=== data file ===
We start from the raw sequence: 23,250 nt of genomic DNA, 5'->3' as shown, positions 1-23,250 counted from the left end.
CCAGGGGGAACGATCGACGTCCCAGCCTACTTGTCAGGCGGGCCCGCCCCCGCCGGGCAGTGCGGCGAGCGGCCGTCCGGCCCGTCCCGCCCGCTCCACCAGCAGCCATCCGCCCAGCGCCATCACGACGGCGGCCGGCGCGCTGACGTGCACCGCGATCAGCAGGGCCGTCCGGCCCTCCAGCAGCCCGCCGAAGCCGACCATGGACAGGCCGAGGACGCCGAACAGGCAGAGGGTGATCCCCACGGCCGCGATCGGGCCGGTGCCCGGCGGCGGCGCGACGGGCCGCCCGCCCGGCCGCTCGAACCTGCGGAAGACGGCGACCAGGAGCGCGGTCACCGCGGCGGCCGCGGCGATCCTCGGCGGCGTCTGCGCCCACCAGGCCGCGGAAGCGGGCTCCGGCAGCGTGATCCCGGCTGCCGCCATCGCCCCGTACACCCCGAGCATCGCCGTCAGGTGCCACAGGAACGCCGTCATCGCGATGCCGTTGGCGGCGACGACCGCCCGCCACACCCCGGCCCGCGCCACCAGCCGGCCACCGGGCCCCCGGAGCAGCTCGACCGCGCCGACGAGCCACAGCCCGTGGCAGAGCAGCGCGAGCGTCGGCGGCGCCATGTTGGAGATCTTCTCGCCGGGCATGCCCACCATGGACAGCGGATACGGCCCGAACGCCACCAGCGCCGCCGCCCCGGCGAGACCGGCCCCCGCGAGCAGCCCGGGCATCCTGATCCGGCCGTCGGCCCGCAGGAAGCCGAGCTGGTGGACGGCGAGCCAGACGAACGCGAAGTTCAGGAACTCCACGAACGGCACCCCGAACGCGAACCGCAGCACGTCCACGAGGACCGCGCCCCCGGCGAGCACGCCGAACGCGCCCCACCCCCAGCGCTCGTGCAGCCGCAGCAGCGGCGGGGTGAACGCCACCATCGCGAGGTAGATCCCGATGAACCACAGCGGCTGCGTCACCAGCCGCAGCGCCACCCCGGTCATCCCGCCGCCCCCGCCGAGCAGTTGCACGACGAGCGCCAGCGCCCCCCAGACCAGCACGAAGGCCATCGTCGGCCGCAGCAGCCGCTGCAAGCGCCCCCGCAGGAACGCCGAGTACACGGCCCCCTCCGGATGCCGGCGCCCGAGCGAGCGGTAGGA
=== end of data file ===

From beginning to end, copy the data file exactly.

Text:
We start from the raw sequence: 23,250 nt of genomic DNA, 5'->3' as shown, positions 1-23,250 counted from the left end.
CCAGGGGGAACGATCGACGTCCCAGCCTACTTGTCAGGCGGGCCCGCCCCCGCCGGGCAGTGCGGCGAGCGGCCGTCCGGCCCGTCCCGCCCGCTCCACCAGCAGCCATCCGCCCAGCGCCATCACGACGGCGGCCGGCGCGCTGACGTGCACCGCGATCAGCAGGGCCGTCCGGCCCTCCAGCAGCCCGCCGAAGCCGACCATGGACAGGCCGAGGACGCCGAACAGGCAGAGGGTGATCCCCACGGCCGCGATCGGGCCGGTGCCCGGCGGCGGCGCGACGGGCCGCCCGCCCGGCCGCTCGAACCTGCGGAAGACGGCGACCAGGAGCGCGGTCACCGCGGCGGCCGCGGCGATCCTCGGCGGCGTCTGCGCCCACCAGGCCGCGGAAGCGGGCTCCGGCAGCGTGATCCCGGCTGCCGCCATCGCCCCGTACACCCCGAGCATCGCCGTCAGGTGCCACAGGAACGCCGTCATCGCGATGCCGTTGGCGGCGACGACCGCCCGCCACACCCCGGCCCGCGCCACCAGCCGGCCACCGGGCCCCCGGAGCAGCTCGACCGCGCCGACGAGCCACAGCCCGTGGCAGAGCAGCGCGAGCGTCGGCGGCGCCATGTTGGAGATCTTCTCGCCGGGCATGCCCACCATGGACAGCGGATACGGCCCGAACGCCACCAGCGCCGCCGCCCCGGCGAGACCGGCCCCCGCGAGCAGCCCGGGCATCCTGATCCGGCCGTCGGCCCGCAGGAAGCCGAGCTGGTGGACGGCGAGCCAGACGAACGCGAAGTTCAGGAACTCCACGAACGGCACCCCGAACGCGAACCGCAGCACGTCCACGAGGACCGCGCCCCCGGCGAGCACGCCGAACGCGCCCCACCCCCAGCGCTCGTGCAGCCGCAGCAGCGGCGGGGTGAACGCCACCATCGCGAGGTAGATCCCGATGAACCACAGCGGCTGCGTCACCAGCCGCAGCGCCACCCCGGTCATCCCGCCGCCCCCGCCGAGCAGTTGCACGACGAGCGCCAGCGCCCCCCAGACCAGCACGAAGGCCATCGTCGGCCGCAGCAGCCGCTGCAAGCGCCCCCGCAGGAACGCCGAGTACACGGCCCCCTCCGGATGCCGGCGCCCGAGCGAGCGGTAGGA